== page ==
By Cece Poister

 "A new command I give you: Love one another. As I have loved you, so you must love one another. By this everyone will know that you are my disciples, if you love one another.”
 John 13: 34-35

Back in the fifties it was not uncommon to see hobos traveling through our town in the back alleys. There were trains about four blocks from our house and hobos hitched rides on them. Later in life I found out that they would mark houses with the sign of the fish indicating that these were places that would feed them a meal. There was a very tiny one on our back yard fence pole.

My mother never refused them food and they were always very polite in asking.

One night in August on my bother’s birthday we were at the table eating dinner getting ready to enjoy some birthday cake. There was a knock on the back door. My mother answered it and found it was a hobo asking for some food. When he saw the cake and all of us he apologized and said he would move on.

My mother said “stay here, and in fact, come and join us”. Although we were about ready to sing “Happy Birthday” and cut the cake my mother made us wait till our hobo first had some dinner. We then sang, and he joined in. After eating cake he thanked us profusely and moved on.

Mom told us many of these men had come back from WWII, had no jobs and were just looking for a little helping hand. I shall never forget the generous and joyful spirit of my mother and her lessons to us about sharing what we had with others.

John 13:34, 35

4 comments (Add your own)

1 Liz - Thu, June 8, 2017 @ 9:56 AM

I'm so glad you shared this story. What a beautiful example of scripture lived out. Luke 6:30 says "Give to everyone who asks you, and if anyone takes what belongs to you, do not demand it back."
2 Frank - Fri, June 9, 2017 @ 12:55 PM

I also remember those days. We also lived next to the railroad tracks, and as you said, the mothers would always take time to feed the "hobos"...They always were appreciative. Also, during WW II Troop Trains would be stopped and the women would also bring them sandwich's and cookies....
3 Emily - Sun, June 11, 2017 @ 7:41 AM

Hi, Cece! I enjoyed reading your post. Thank you for sharing the loving kindness your mother lived out through her faith in Christ. Powerful! Sincerely, Emily and Ben
4 K-Bar - Wed, November 8, 2017 @ 1:10 PM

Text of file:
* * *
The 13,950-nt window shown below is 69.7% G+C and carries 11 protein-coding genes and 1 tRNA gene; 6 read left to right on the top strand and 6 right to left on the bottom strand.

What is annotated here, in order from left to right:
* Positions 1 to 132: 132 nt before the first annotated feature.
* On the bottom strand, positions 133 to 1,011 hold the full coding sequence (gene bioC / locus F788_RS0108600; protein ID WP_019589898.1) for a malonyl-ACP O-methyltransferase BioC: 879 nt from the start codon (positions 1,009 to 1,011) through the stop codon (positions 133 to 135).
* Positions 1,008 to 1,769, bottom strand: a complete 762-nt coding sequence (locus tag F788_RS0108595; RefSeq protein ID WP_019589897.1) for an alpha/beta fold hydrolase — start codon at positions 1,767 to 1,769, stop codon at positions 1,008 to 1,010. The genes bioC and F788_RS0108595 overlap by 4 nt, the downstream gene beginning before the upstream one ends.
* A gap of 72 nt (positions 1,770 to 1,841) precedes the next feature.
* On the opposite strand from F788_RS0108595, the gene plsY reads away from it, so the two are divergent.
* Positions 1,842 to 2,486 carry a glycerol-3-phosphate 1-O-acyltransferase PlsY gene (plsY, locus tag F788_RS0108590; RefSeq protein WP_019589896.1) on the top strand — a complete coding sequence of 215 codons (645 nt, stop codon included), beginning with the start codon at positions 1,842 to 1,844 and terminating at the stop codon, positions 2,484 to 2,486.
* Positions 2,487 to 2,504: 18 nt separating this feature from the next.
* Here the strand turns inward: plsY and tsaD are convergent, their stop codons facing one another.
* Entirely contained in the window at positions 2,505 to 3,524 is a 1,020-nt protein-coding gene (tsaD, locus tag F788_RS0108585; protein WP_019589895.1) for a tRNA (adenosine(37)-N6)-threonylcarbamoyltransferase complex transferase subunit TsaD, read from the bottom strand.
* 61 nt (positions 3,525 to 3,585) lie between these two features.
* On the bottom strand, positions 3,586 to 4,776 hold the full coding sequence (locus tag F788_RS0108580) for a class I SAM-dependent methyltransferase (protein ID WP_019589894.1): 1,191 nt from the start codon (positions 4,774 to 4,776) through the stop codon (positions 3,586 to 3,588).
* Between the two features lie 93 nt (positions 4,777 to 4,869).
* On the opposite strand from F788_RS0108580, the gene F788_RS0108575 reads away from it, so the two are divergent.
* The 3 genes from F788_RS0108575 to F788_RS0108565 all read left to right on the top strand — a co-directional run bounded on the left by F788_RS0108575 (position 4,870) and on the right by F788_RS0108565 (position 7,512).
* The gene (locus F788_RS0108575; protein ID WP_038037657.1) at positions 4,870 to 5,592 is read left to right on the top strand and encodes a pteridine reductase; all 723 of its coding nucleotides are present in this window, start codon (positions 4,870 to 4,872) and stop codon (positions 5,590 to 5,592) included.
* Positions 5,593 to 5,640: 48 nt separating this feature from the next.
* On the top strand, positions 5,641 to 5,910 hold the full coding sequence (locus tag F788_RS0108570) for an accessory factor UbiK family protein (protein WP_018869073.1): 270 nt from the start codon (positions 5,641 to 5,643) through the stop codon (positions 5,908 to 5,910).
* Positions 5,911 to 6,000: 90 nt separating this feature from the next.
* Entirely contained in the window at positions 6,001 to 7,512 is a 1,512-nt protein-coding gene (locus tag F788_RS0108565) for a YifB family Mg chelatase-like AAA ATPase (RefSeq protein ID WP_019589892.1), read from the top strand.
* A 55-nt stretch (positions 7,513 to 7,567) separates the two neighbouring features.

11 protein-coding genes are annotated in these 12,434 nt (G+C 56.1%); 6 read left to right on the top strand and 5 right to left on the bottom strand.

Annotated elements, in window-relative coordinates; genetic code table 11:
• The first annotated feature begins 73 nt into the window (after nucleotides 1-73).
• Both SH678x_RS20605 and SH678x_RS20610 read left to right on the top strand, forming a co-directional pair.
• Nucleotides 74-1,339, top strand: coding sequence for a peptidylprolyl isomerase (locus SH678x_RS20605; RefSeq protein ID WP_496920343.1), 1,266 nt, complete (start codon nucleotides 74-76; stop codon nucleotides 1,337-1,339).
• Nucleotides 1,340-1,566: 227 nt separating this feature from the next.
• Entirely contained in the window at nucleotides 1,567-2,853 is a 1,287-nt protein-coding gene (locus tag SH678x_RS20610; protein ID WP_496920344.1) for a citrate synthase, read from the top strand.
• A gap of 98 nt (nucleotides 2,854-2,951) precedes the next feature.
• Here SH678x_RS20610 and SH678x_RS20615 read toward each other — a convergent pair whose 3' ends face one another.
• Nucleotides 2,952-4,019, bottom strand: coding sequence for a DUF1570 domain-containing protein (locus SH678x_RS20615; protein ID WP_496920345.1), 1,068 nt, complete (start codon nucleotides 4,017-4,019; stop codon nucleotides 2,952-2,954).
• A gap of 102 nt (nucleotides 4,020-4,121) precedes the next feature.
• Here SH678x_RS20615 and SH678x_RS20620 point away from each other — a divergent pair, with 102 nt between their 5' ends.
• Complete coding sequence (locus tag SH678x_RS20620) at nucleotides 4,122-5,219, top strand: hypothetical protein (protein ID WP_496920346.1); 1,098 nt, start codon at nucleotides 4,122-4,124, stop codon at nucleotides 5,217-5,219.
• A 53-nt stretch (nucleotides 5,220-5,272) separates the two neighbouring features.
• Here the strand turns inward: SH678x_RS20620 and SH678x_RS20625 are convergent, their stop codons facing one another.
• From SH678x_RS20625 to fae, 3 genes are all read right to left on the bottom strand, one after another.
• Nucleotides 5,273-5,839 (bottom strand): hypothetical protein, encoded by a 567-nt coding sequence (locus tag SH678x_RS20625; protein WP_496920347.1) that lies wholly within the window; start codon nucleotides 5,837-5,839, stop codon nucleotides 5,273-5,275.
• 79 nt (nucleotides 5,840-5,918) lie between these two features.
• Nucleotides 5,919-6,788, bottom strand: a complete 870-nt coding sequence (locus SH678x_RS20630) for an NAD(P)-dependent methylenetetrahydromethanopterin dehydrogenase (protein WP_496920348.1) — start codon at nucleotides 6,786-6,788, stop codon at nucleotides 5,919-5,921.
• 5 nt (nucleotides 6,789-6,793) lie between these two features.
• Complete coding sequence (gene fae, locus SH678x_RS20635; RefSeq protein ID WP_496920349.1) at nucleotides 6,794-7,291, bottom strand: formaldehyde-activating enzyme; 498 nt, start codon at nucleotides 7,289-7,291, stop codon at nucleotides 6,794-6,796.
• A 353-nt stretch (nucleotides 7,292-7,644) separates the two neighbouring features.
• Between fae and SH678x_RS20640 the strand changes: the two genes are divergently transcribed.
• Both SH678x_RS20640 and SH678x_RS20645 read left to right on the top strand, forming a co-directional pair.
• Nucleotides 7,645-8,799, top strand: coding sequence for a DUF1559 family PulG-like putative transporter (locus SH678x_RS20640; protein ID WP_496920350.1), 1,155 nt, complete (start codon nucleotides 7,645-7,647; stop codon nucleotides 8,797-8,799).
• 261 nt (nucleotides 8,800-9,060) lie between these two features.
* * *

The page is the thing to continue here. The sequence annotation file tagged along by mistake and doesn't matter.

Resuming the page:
In 1957 I was seven years old, and lived about a half mile from the Santa Fe railroad yard at New South Yards, in Houston. My friend Dusty and I used to sneak around and spy on the tramps in the hobo jungle behind the Fed-Mart store on Mykawa Road. The area where we used to play, build clubhouses and forts in now covered by the I-610 South loop, but the area where the jungle was, next to Kuhlman's Gully in 1957, is still there, and tramps still stay there occasionally. When I was nineteen, and out hitchhiking around the U.S., I caught my first freight train, at Clyde Yards in Cicero, Illinois. It went to Minneapolis, and in Minnie we caught another train to the High Line and eventually to Portland. This train was the start of years of trainhopping and tramping, a period of my life that I remember very fondly. There are few things I love as much as I love catching out. This summer in Britt, Iowa, at the National Hobo Convention (on August 8th,) twenty-one other hobos and I started the Hobo Church. Members of the Hobo Church met together three times ay the Convention, and twice since August--once in Minneapolis and once in Sandusky, Ohio. We are a non-denominational Christian church and have members who claim a variety of denominational affiliations, including Roman Catholic, Episcopalian, Baptist, Presbyterian, Methodist and just plain Christian. We are all about worshiping God, and not too picky about labels. We have a not-very-sophisticated web site at Hobo Church.org, that has a statement of faith and general goals. We'd like to invite you all to come to Britt this coming summer and meet us, and worship with us.

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